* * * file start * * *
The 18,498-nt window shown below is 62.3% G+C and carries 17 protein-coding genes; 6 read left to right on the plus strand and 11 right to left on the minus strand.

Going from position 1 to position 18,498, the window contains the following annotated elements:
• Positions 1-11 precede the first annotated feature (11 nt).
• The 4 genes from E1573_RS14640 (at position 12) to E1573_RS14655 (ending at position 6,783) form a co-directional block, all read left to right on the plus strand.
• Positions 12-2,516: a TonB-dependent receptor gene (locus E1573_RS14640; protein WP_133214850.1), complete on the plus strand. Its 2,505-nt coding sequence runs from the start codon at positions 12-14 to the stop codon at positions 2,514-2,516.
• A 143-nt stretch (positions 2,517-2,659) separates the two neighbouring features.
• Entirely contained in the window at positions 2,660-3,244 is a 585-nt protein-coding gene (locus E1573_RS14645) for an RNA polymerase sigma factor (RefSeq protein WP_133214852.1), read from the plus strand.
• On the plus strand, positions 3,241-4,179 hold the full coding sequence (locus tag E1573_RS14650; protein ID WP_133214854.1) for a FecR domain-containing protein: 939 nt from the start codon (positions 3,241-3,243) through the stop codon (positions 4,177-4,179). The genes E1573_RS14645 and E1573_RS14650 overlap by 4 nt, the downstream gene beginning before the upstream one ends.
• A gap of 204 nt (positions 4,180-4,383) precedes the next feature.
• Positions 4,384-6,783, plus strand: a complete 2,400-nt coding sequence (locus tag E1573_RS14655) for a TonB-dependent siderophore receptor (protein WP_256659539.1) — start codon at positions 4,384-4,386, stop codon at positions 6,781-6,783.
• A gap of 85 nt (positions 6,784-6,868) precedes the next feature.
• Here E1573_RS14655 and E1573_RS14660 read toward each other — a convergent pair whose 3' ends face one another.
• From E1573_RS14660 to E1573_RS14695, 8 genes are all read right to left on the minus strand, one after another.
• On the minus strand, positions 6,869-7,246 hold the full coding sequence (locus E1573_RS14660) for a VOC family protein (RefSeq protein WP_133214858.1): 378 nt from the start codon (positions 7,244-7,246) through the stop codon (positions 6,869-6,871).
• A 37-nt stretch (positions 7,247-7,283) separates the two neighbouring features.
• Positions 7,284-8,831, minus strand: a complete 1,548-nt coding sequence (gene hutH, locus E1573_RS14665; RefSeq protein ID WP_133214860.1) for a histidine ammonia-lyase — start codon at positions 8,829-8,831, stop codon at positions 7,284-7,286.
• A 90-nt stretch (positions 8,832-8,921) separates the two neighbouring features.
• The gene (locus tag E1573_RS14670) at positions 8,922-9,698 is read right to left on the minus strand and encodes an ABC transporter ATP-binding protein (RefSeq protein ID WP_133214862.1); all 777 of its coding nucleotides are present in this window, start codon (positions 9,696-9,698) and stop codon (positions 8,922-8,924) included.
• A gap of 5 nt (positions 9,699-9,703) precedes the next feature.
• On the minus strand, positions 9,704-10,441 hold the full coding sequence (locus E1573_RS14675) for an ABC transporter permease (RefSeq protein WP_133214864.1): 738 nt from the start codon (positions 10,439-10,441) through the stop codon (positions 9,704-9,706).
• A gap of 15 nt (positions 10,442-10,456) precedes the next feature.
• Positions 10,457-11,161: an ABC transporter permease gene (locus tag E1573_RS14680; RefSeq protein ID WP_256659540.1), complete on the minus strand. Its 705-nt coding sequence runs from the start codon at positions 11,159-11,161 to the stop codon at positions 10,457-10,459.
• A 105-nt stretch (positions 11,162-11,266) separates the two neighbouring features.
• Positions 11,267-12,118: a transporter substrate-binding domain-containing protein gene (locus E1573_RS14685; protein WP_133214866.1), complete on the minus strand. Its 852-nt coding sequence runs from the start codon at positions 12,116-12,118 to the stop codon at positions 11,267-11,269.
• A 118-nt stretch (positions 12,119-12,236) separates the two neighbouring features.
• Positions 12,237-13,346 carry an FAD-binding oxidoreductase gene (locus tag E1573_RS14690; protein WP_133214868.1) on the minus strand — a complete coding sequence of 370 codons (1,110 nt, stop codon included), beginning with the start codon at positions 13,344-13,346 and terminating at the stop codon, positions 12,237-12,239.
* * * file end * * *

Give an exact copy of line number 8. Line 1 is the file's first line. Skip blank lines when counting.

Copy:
• On the plus strand, positions 3,241-4,179 hold the full coding sequence (locus tag E1573_RS14650; protein ID WP_133214854.1) for a FecR domain-containing protein: 939 nt from the start codon (positions 3,241-3,243) through the stop codon (positions 4,177-4,179). The genes E1573_RS14645 and E1573_RS14650 overlap by 4 nt, the downstream gene beginning before the upstream one ends.